I started reading Vernor Vinge’s 1981 novella True Names because it’s arguably one of the earliest cyberpunk stories, though it’s written before cyberpunk was an acknowledged genre. It turns out the protagonist is not only a “warlock” in the computer network but also one of world’s most feted electronic writers:
“I told you. He’s written more popular games than any three men and even more than some agencies. Roger Pollack is something of a genius.”
They’re novels, damn you, not games! Old irritation flashed unbidden into Roger’s mind. Aloud: “Yeah, but most of my fans aren’t as persistent as you all.”
“Most of your fans don’t know that you are a criminal, Mr. Pollack.” (242)
The Feds who threaten him don’t see Pollack as a warlock of course, to them he’s a vandal. A hacker, they’d say these days. His comrades go by names like Robin Hood and Erythrina and with their maniulations of the tax revenue they’re a greater threat to the government than any foreign enemy. While threatening to arrest Pollack, the the Feds also admit their admiration for his legitimate creative work:
“Your participation novels are the best in the world.” There was genuine admiration in his voice. One meets fans in the oddest places. (244)
2 thoughts on “participation novels”
This is a really great story and what turned me on to Vinge in the first place.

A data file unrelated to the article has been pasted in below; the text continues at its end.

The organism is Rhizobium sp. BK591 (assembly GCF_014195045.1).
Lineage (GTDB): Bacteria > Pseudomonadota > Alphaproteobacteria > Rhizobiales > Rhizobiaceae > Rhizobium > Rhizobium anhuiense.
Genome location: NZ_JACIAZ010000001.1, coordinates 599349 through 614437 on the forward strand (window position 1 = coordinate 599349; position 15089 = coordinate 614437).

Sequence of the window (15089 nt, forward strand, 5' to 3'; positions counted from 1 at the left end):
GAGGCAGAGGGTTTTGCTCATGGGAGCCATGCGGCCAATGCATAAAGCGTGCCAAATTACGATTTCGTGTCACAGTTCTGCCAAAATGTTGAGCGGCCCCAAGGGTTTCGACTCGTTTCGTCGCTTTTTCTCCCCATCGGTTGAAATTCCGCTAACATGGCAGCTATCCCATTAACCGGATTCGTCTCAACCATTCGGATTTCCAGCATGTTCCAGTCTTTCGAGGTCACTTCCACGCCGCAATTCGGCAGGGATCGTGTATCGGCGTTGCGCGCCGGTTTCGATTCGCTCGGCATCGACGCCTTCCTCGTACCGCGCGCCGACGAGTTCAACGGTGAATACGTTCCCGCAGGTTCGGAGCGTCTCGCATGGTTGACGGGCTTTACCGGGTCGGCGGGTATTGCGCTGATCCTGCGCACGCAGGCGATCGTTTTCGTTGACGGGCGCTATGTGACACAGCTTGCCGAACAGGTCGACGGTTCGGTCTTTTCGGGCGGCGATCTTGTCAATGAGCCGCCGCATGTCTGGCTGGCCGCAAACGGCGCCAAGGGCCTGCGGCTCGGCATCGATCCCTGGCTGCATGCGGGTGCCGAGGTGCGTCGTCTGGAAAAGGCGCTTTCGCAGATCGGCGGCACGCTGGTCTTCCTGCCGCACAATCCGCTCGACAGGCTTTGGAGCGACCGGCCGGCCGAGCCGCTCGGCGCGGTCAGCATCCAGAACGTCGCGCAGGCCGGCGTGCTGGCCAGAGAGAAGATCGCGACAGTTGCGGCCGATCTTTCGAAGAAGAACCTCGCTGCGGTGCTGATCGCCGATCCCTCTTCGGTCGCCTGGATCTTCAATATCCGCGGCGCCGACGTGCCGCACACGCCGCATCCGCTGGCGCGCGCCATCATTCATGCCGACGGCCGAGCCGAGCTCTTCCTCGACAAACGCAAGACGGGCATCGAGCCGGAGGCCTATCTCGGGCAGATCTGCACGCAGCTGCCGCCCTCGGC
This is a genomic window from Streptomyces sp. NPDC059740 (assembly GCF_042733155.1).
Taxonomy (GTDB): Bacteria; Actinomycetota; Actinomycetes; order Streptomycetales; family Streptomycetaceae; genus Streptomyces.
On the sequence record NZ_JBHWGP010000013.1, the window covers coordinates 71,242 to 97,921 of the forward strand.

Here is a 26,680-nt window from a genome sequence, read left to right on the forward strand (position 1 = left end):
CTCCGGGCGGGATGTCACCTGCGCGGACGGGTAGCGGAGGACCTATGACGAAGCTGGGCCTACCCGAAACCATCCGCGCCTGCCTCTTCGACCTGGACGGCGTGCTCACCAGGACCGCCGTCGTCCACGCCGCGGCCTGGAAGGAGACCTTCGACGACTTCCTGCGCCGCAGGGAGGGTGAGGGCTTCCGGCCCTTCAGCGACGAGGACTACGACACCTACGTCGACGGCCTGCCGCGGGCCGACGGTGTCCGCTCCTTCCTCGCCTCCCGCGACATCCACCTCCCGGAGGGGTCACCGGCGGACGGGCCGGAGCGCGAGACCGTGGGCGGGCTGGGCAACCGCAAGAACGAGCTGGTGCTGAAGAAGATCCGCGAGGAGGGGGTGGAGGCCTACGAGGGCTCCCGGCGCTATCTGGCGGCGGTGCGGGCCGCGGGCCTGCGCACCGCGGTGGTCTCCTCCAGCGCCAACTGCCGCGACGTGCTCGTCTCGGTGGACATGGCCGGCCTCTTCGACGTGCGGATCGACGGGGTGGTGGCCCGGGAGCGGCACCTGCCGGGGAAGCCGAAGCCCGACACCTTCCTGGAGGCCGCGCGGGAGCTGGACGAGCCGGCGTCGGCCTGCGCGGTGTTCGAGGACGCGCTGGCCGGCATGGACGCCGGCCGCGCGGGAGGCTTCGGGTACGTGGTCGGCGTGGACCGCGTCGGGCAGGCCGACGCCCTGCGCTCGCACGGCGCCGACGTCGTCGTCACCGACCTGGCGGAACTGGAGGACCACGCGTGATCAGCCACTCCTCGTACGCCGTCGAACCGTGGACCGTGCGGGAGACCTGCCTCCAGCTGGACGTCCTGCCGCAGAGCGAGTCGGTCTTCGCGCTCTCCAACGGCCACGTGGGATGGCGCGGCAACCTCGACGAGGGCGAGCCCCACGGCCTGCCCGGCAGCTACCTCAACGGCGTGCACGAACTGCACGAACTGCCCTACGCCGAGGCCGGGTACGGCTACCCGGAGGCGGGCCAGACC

I think the story has a couple different messages. The participation novels that you mention are the main character’s “work” but aren’t really more than mentioned in passing and don’t really advance the plot. Sad considering such a ripe subject these days.
“True Names” refers to knowing someone’s name in Real Life. If someone finds out your True Name you basically end up a thrall to them: they own you. As explained in the story this comes from old myths. This isn’t all that different than the hacker/cracker mentality today, thus the need for pseudonyms.
The Feds — while not happy with him — need Pollack to help find and eliminate another threat, not knowing truly what that threat is. What they really want Pollack to do is find another hacker’s True Name. Not to give anything away, but The Mailman is simplay an avatar for the system, representing its interests. And like most government systems, the left hand doesn’t know what the right one is doing.
Another cool thing about the story is the depiction that it’s the creative and artistic types that truly interface with and use the network. The government types are confined to a two-dimensional and flat representation.
Written twenty-four years ago, it’s fantastic how closely Vernor Vinge saw the future.
I had the pleasure of hearing Vernor Vinge speak at Pop!Tech in 2002. He’s delightful. I also approached him at the conference reception to tell him how much I enjoyed his work, and then bought a signed copy of True Names from the conference bookstore. (The edition that you seem to be reading, based on your sidebar…)